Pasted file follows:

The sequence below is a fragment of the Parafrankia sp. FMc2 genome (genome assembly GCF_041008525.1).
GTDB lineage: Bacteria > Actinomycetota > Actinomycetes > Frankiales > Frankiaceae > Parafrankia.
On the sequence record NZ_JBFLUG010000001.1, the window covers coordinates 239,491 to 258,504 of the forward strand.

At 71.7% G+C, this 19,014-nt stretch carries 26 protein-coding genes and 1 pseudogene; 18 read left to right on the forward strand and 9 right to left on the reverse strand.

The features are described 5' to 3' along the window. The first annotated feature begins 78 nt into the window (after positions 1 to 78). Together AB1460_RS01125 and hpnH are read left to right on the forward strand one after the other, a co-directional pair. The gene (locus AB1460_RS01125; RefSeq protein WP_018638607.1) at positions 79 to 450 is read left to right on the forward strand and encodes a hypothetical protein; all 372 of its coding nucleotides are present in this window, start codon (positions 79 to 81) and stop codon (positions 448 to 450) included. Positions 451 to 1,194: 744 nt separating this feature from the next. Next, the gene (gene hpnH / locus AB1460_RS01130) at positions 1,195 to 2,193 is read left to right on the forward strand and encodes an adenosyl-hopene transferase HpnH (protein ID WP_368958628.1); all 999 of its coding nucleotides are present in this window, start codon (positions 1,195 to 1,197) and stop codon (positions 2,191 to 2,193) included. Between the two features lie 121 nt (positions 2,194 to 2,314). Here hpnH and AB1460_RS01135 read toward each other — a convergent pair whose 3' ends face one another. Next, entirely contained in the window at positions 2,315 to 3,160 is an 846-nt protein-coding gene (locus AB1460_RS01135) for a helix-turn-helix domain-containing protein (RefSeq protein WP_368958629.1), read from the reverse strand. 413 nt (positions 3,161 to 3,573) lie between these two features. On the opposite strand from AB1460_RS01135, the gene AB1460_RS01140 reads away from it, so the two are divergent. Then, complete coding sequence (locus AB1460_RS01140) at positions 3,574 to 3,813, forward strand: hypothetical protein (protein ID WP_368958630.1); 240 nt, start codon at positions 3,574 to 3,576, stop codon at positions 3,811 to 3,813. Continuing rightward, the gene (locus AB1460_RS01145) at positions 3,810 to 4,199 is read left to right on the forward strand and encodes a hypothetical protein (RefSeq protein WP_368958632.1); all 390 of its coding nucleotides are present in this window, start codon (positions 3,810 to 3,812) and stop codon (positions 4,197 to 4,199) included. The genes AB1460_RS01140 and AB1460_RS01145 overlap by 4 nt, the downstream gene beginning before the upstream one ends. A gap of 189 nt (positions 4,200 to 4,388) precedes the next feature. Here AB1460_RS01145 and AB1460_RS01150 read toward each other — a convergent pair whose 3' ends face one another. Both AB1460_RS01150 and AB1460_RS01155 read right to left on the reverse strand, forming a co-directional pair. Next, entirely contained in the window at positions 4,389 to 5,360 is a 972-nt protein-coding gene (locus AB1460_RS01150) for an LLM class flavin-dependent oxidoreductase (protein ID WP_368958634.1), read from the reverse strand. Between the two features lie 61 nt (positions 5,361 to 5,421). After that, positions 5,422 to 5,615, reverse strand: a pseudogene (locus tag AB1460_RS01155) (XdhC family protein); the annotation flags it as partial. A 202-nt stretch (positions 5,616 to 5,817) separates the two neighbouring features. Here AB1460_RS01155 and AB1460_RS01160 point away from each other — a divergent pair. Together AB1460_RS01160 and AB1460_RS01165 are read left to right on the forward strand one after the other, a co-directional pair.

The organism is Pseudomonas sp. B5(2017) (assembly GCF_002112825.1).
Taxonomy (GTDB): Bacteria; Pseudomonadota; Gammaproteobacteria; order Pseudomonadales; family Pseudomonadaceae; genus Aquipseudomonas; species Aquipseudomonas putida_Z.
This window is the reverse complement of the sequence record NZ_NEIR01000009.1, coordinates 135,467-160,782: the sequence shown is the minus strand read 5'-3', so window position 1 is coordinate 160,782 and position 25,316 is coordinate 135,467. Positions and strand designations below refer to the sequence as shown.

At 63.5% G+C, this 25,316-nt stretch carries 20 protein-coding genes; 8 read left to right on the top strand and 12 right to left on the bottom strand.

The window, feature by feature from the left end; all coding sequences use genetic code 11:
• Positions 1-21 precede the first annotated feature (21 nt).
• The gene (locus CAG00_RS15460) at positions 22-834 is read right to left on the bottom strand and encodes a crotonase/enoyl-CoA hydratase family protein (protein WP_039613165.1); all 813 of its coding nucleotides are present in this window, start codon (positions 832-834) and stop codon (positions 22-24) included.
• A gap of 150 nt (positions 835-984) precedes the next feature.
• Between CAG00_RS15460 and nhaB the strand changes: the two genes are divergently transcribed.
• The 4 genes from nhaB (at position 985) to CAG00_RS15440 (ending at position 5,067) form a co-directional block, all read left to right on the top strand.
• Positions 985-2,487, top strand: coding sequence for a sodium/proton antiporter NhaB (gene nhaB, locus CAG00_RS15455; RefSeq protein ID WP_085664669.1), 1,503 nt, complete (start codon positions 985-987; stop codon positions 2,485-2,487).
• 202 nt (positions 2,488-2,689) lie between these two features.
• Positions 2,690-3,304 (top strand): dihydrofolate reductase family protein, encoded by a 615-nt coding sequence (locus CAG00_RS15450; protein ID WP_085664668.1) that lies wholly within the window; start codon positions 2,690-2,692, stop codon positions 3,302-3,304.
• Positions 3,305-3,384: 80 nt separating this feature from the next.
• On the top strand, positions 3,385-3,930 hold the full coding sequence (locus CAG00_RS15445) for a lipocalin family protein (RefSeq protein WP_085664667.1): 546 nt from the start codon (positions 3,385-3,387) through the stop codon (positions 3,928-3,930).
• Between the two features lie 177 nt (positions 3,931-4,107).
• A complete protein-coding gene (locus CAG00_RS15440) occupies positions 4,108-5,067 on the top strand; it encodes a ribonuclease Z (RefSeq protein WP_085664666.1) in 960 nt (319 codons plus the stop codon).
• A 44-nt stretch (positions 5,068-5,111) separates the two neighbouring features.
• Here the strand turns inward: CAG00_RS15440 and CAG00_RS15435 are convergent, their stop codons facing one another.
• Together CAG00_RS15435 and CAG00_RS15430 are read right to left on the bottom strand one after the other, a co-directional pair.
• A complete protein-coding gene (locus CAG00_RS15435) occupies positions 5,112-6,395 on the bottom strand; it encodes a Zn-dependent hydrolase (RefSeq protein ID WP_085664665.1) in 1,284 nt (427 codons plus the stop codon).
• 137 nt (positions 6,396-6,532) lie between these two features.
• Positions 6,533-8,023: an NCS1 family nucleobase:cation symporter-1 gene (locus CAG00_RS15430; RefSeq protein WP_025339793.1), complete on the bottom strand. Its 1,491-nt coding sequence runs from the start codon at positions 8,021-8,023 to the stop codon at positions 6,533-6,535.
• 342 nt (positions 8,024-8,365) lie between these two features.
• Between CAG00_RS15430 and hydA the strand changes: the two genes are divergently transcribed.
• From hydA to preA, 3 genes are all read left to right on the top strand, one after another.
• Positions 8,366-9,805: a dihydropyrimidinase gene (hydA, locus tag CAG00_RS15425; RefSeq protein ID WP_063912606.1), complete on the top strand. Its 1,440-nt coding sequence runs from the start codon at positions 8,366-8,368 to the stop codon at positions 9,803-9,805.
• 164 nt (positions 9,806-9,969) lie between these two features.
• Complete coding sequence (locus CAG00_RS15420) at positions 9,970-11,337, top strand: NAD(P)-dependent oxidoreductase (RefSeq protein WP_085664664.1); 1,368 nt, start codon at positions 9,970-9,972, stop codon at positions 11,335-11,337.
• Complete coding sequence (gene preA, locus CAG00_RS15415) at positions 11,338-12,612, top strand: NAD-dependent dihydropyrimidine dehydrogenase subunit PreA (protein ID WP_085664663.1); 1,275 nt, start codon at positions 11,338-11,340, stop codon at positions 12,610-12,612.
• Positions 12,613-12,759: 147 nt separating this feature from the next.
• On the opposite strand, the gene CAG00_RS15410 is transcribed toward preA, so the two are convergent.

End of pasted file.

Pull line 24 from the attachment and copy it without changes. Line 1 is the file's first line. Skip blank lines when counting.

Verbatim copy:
• Here the strand turns inward: CAG00_RS15440 and CAG00_RS15435 are convergent, their stop codons facing one another.